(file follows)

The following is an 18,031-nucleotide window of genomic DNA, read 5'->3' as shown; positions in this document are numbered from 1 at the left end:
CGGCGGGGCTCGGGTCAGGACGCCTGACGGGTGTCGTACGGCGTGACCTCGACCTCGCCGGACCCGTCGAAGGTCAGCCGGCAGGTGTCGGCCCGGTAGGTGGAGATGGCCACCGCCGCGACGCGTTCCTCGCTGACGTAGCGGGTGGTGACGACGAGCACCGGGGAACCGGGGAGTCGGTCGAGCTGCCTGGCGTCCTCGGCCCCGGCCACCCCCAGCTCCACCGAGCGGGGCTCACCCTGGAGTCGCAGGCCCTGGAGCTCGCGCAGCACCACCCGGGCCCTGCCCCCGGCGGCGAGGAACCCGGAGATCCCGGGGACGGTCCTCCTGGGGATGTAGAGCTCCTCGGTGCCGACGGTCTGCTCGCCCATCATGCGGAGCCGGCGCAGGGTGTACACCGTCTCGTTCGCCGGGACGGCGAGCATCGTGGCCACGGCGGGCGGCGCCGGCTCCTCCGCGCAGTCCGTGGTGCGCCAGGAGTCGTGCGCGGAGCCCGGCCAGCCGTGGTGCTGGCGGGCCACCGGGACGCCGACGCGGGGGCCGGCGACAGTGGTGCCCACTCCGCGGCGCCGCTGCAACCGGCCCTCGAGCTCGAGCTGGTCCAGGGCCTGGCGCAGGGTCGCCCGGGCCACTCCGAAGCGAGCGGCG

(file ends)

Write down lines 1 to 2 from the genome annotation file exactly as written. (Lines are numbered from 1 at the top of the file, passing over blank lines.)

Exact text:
The following is an 18,031-nucleotide window of genomic DNA, read 5'->3' as shown; positions in this document are numbered from 1 at the left end:
CGGCGGGGCTCGGGTCAGGACGCCTGACGGGTGTCGTACGGCGTGACCTCGACCTCGCCGGACCCGTCGAAGGTCAGCCGGCAGGTGTCGGCCCGGTAGGTGGAGATGGCCACCGCCGCGACGCGTTCCTCGCTGACGTAGCGGGTGGTGACGACGAGCACCGGGGAACCGGGGAGTCGGTCGAGCTGCCTGGCGTCCTCGGCCCCGGCCACCCCCAGCTCCACCGAGCGGGGCTCACCCTGGAGTCGCAGGCCCTGGAGCTCGCGCAGCACCACCCGGGCCCTGCCCCCGGCGGCGAGGAACCCGGAGATCCCGGGGACGGTCCTCCTGGGGATGTAGAGCTCCTCGGTGCCGACGGTCTGCTCGCCCATCATGCGGAGCCGGCGCAGGGTGTACACCGTCTCGTTCGCCGGGACGGCGAGCATCGTGGCCACGGCGGGCGGCGCCGGCTCCTCCGCGCAGTCCGTGGTGCGCCAGGAGTCGTGCGCGGAGCCCGGCCAGCCGTGGTGCTGGCGGGCCACCGGGACGCCGACGCGGGGGCCGGCGACAGTGGTGCCCACTCCGCGGCGCCGCTGCAACCGGCCCTCGAGCTCGAGCTGGTCCAGGGCCTGGCGCAGGGTCGCCCGGGCCACTCCGAAGCGAGCGGCG